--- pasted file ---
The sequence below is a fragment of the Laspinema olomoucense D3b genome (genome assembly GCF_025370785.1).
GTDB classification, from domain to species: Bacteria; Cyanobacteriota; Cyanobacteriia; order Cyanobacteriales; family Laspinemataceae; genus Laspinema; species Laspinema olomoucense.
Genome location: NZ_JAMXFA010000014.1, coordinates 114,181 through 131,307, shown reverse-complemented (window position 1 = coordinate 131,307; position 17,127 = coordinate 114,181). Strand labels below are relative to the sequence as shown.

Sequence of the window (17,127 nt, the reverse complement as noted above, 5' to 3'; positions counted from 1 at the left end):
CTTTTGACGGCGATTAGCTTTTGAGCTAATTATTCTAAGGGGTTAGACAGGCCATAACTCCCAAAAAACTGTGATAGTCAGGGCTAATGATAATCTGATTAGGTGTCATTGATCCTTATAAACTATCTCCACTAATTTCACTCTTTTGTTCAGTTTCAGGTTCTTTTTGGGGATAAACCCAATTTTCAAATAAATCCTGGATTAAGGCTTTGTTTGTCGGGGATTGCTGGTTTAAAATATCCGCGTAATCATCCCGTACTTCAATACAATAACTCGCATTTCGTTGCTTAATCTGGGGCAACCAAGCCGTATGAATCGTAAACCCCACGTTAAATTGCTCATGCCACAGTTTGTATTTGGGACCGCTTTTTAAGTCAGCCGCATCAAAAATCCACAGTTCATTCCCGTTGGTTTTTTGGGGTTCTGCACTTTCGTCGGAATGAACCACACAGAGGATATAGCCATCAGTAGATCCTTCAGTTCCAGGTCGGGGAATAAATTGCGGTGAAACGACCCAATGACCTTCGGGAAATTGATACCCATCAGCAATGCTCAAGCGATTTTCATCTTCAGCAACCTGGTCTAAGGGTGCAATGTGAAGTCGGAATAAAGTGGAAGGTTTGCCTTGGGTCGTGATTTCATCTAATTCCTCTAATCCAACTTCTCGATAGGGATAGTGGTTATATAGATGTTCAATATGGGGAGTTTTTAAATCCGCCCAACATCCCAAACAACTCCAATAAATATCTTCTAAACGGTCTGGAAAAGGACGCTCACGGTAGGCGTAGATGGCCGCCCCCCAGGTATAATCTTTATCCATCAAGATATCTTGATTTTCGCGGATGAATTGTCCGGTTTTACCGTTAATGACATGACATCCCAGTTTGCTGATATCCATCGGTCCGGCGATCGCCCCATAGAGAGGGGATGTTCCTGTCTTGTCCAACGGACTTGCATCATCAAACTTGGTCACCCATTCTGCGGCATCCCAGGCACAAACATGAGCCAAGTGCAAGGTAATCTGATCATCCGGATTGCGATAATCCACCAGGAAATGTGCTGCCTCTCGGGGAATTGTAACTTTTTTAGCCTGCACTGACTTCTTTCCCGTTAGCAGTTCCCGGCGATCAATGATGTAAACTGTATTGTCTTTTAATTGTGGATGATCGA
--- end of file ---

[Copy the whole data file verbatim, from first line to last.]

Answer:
The sequence below is a fragment of the Laspinema olomoucense D3b genome (genome assembly GCF_025370785.1).
GTDB classification, from domain to species: Bacteria; Cyanobacteriota; Cyanobacteriia; order Cyanobacteriales; family Laspinemataceae; genus Laspinema; species Laspinema olomoucense.
Genome location: NZ_JAMXFA010000014.1, coordinates 114,181 through 131,307, shown reverse-complemented (window position 1 = coordinate 131,307; position 17,127 = coordinate 114,181). Strand labels below are relative to the sequence as shown.

Sequence of the window (17,127 nt, the reverse complement as noted above, 5' to 3'; positions counted from 1 at the left end):
CTTTTGACGGCGATTAGCTTTTGAGCTAATTATTCTAAGGGGTTAGACAGGCCATAACTCCCAAAAAACTGTGATAGTCAGGGCTAATGATAATCTGATTAGGTGTCATTGATCCTTATAAACTATCTCCACTAATTTCACTCTTTTGTTCAGTTTCAGGTTCTTTTTGGGGATAAACCCAATTTTCAAATAAATCCTGGATTAAGGCTTTGTTTGTCGGGGATTGCTGGTTTAAAATATCCGCGTAATCATCCCGTACTTCAATACAATAACTCGCATTTCGTTGCTTAATCTGGGGCAACCAAGCCGTATGAATCGTAAACCCCACGTTAAATTGCTCATGCCACAGTTTGTATTTGGGACCGCTTTTTAAGTCAGCCGCATCAAAAATCCACAGTTCATTCCCGTTGGTTTTTTGGGGTTCTGCACTTTCGTCGGAATGAACCACACAGAGGATATAGCCATCAGTAGATCCTTCAGTTCCAGGTCGGGGAATAAATTGCGGTGAAACGACCCAATGACCTTCGGGAAATTGATACCCATCAGCAATGCTCAAGCGATTTTCATCTTCAGCAACCTGGTCTAAGGGTGCAATGTGAAGTCGGAATAAAGTGGAAGGTTTGCCTTGGGTCGTGATTTCATCTAATTCCTCTAATCCAACTTCTCGATAGGGATAGTGGTTATATAGATGTTCAATATGGGGAGTTTTTAAATCCGCCCAACATCCCAAACAACTCCAATAAATATCTTCTAAACGGTCTGGAAAAGGACGCTCACGGTAGGCGTAGATGGCCGCCCCCCAGGTATAATCTTTATCCATCAAGATATCTTGATTTTCGCGGATGAATTGTCCGGTTTTACCGTTAATGACATGACATCCCAGTTTGCTGATATCCATCGGTCCGGCGATCGCCCCATAGAGAGGGGATGTTCCTGTCTTGTCCAACGGACTTGCATCATCAAACTTGGTCACCCATTCTGCGGCATCCCAGGCACAAACATGAGCCAAGTGCAAGGTAATCTGATCATCCGGATTGCGATAATCCACCAGGAAATGTGCTGCCTCTCGGGGAATTGTAACTTTTTTAGCCTGCACTGACTTCTTTCCCGTTAGCAGTTCCCGGCGATCAATGATGTAAACTGTATTGTCTTTTAATTGTGGATGATCGA